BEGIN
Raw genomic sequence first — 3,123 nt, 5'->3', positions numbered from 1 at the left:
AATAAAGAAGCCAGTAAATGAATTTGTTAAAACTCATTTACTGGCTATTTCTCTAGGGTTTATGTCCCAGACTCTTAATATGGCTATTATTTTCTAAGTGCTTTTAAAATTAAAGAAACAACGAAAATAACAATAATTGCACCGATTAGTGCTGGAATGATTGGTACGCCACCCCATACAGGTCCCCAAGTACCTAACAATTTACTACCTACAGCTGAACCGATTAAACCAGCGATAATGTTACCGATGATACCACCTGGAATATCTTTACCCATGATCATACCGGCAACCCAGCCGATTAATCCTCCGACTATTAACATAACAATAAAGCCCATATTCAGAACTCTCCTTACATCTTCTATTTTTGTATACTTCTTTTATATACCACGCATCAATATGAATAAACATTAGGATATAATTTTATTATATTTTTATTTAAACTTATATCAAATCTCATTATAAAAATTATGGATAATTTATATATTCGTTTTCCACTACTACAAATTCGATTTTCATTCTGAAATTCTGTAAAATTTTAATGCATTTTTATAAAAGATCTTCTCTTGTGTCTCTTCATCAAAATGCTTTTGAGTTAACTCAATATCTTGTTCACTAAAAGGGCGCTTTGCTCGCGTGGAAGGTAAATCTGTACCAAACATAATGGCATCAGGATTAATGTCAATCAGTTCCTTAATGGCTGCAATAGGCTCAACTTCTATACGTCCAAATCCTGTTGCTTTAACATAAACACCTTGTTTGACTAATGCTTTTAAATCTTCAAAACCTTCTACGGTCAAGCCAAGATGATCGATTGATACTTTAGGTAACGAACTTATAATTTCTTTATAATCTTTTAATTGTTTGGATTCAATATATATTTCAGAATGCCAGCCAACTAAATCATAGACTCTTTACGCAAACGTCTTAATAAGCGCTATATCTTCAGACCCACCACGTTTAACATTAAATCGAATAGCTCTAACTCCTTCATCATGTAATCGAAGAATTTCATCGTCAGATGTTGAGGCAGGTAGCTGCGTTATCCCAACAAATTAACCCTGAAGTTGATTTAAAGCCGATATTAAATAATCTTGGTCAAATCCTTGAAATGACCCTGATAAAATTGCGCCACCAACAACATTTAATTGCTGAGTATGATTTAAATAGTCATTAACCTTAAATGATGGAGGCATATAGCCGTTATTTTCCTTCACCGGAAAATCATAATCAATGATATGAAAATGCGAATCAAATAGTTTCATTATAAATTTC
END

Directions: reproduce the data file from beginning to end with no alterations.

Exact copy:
Raw genomic sequence first — 3,123 nt, 5'->3', positions numbered from 1 at the left:
AATAAAGAAGCCAGTAAATGAATTTGTTAAAACTCATTTACTGGCTATTTCTCTAGGGTTTATGTCCCAGACTCTTAATATGGCTATTATTTTCTAAGTGCTTTTAAAATTAAAGAAACAACGAAAATAACAATAATTGCACCGATTAGTGCTGGAATGATTGGTACGCCACCCCATACAGGTCCCCAAGTACCTAACAATTTACTACCTACAGCTGAACCGATTAAACCAGCGATAATGTTACCGATGATACCACCTGGAATATCTTTACCCATGATCATACCGGCAACCCAGCCGATTAATCCTCCGACTATTAACATAACAATAAAGCCCATATTCAGAACTCTCCTTACATCTTCTATTTTTGTATACTTCTTTTATATACCACGCATCAATATGAATAAACATTAGGATATAATTTTATTATATTTTTATTTAAACTTATATCAAATCTCATTATAAAAATTATGGATAATTTATATATTCGTTTTCCACTACTACAAATTCGATTTTCATTCTGAAATTCTGTAAAATTTTAATGCATTTTTATAAAAGATCTTCTCTTGTGTCTCTTCATCAAAATGCTTTTGAGTTAACTCAATATCTTGTTCACTAAAAGGGCGCTTTGCTCGCGTGGAAGGTAAATCTGTACCAAACATAATGGCATCAGGATTAATGTCAATCAGTTCCTTAATGGCTGCAATAGGCTCAACTTCTATACGTCCAAATCCTGTTGCTTTAACATAAACACCTTGTTTGACTAATGCTTTTAAATCTTCAAAACCTTCTACGGTCAAGCCAAGATGATCGATTGATACTTTAGGTAACGAACTTATAATTTCTTTATAATCTTTTAATTGTTTGGATTCAATATATATTTCAGAATGCCAGCCAACTAAATCATAGACTCTTTACGCAAACGTCTTAATAAGCGCTATATCTTCAGACCCACCACGTTTAACATTAAATCGAATAGCTCTAACTCCTTCATCATGTAATCGAAGAATTTCATCGTCAGATGTTGAGGCAGGTAGCTGCGTTATCCCAACAAATTAACCCTGAAGTTGATTTAAAGCCGATATTAAATAATCTTGGTCAAATCCTTGAAATGACCCTGATAAAATTGCGCCACCAACAACATTTAATTGCTGAGTATGATTTAAATAGTCATTAACCTTAAATGATGGAGGCATATAGCCGTTATTTTCCTTCACCGGAAAATCATAATCAATGATATGAAAATGCGAATCAAATAGTTTCATTATAAATTTC